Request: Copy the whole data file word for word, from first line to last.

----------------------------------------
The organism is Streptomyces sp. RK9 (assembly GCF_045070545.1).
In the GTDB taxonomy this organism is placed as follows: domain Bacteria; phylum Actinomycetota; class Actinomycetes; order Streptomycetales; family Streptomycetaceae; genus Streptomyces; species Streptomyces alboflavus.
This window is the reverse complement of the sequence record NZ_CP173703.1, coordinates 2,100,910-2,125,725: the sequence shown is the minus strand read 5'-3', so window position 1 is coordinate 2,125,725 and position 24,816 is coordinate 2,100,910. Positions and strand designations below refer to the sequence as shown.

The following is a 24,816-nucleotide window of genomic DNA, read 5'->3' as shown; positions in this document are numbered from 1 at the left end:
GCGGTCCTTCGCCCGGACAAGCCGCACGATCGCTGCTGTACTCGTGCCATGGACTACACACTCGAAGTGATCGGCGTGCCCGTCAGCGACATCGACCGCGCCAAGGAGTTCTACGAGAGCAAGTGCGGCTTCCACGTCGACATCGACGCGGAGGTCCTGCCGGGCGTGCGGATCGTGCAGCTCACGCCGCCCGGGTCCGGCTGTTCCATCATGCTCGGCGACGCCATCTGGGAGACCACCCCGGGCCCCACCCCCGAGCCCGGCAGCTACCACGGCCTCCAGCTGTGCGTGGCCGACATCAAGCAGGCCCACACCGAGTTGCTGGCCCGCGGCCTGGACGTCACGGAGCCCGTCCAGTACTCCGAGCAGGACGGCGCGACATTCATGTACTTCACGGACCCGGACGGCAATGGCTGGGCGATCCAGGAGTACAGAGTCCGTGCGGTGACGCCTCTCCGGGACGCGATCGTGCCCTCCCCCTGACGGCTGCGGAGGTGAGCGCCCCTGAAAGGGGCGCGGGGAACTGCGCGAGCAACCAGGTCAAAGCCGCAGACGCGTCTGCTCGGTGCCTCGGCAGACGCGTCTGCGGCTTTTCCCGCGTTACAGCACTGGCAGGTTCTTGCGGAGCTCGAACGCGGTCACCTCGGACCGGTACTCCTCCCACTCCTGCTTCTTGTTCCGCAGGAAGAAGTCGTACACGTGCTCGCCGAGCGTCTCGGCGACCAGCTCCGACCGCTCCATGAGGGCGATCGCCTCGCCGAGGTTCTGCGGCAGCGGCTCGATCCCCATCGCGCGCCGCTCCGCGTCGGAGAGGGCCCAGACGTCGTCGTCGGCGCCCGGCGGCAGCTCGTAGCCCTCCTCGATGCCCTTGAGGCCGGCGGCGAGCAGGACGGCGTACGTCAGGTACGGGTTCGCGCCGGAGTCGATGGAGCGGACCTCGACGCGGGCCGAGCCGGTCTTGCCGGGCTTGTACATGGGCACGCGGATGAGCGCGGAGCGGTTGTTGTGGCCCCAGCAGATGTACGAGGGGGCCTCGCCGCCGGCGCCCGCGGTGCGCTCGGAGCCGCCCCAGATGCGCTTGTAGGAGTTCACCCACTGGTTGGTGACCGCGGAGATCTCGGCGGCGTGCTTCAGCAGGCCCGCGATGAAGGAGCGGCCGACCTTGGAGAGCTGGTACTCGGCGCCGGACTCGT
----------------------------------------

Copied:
The organism is Streptomyces sp. RK9 (assembly GCF_045070545.1).
In the GTDB taxonomy this organism is placed as follows: domain Bacteria; phylum Actinomycetota; class Actinomycetes; order Streptomycetales; family Streptomycetaceae; genus Streptomyces; species Streptomyces alboflavus.
This window is the reverse complement of the sequence record NZ_CP173703.1, coordinates 2,100,910-2,125,725: the sequence shown is the minus strand read 5'-3', so window position 1 is coordinate 2,125,725 and position 24,816 is coordinate 2,100,910. Positions and strand designations below refer to the sequence as shown.

The following is a 24,816-nucleotide window of genomic DNA, read 5'->3' as shown; positions in this document are numbered from 1 at the left end:
GCGGTCCTTCGCCCGGACAAGCCGCACGATCGCTGCTGTACTCGTGCCATGGACTACACACTCGAAGTGATCGGCGTGCCCGTCAGCGACATCGACCGCGCCAAGGAGTTCTACGAGAGCAAGTGCGGCTTCCACGTCGACATCGACGCGGAGGTCCTGCCGGGCGTGCGGATCGTGCAGCTCACGCCGCCCGGGTCCGGCTGTTCCATCATGCTCGGCGACGCCATCTGGGAGACCACCCCGGGCCCCACCCCCGAGCCCGGCAGCTACCACGGCCTCCAGCTGTGCGTGGCCGACATCAAGCAGGCCCACACCGAGTTGCTGGCCCGCGGCCTGGACGTCACGGAGCCCGTCCAGTACTCCGAGCAGGACGGCGCGACATTCATGTACTTCACGGACCCGGACGGCAATGGCTGGGCGATCCAGGAGTACAGAGTCCGTGCGGTGACGCCTCTCCGGGACGCGATCGTGCCCTCCCCCTGACGGCTGCGGAGGTGAGCGCCCCTGAAAGGGGCGCGGGGAACTGCGCGAGCAACCAGGTCAAAGCCGCAGACGCGTCTGCTCGGTGCCTCGGCAGACGCGTCTGCGGCTTTTCCCGCGTTACAGCACTGGCAGGTTCTTGCGGAGCTCGAACGCGGTCACCTCGGACCGGTACTCCTCCCACTCCTGCTTCTTGTTCCGCAGGAAGAAGTCGTACACGTGCTCGCCGAGCGTCTCGGCGACCAGCTCCGACCGCTCCATGAGGGCGATCGCCTCGCCGAGGTTCTGCGGCAGCGGCTCGATCCCCATCGCGCGCCGCTCCGCGTCGGAGAGGGCCCAGACGTCGTCGTCGGCGCCCGGCGGCAGCTCGTAGCCCTCCTCGATGCCCTTGAGGCCGGCGGCGAGCAGGACGGCGTACGTCAGGTACGGGTTCGCGCCGGAGTCGATGGAGCGGACCTCGACGCGGGCCGAGCCGGTCTTGCCGGGCTTGTACATGGGCACGCGGATGAGCGCGGAGCGGTTGTTGTGGCCCCAGCAGATGTACGAGGGGGCCTCGCCGCCGGCGCCCGCGGTGCGCTCGGAGCCGCCCCAGATGCGCTTGTAGGAGTTCACCCACTGGTTGGTGACCGCGGAGATCTCGGCGGCGTGCTTCAGCAGGCCCGCGATGAAGGAGCGGCCGACCTTGGAGAGCTGGTACTCGGCGCCGGACTCGT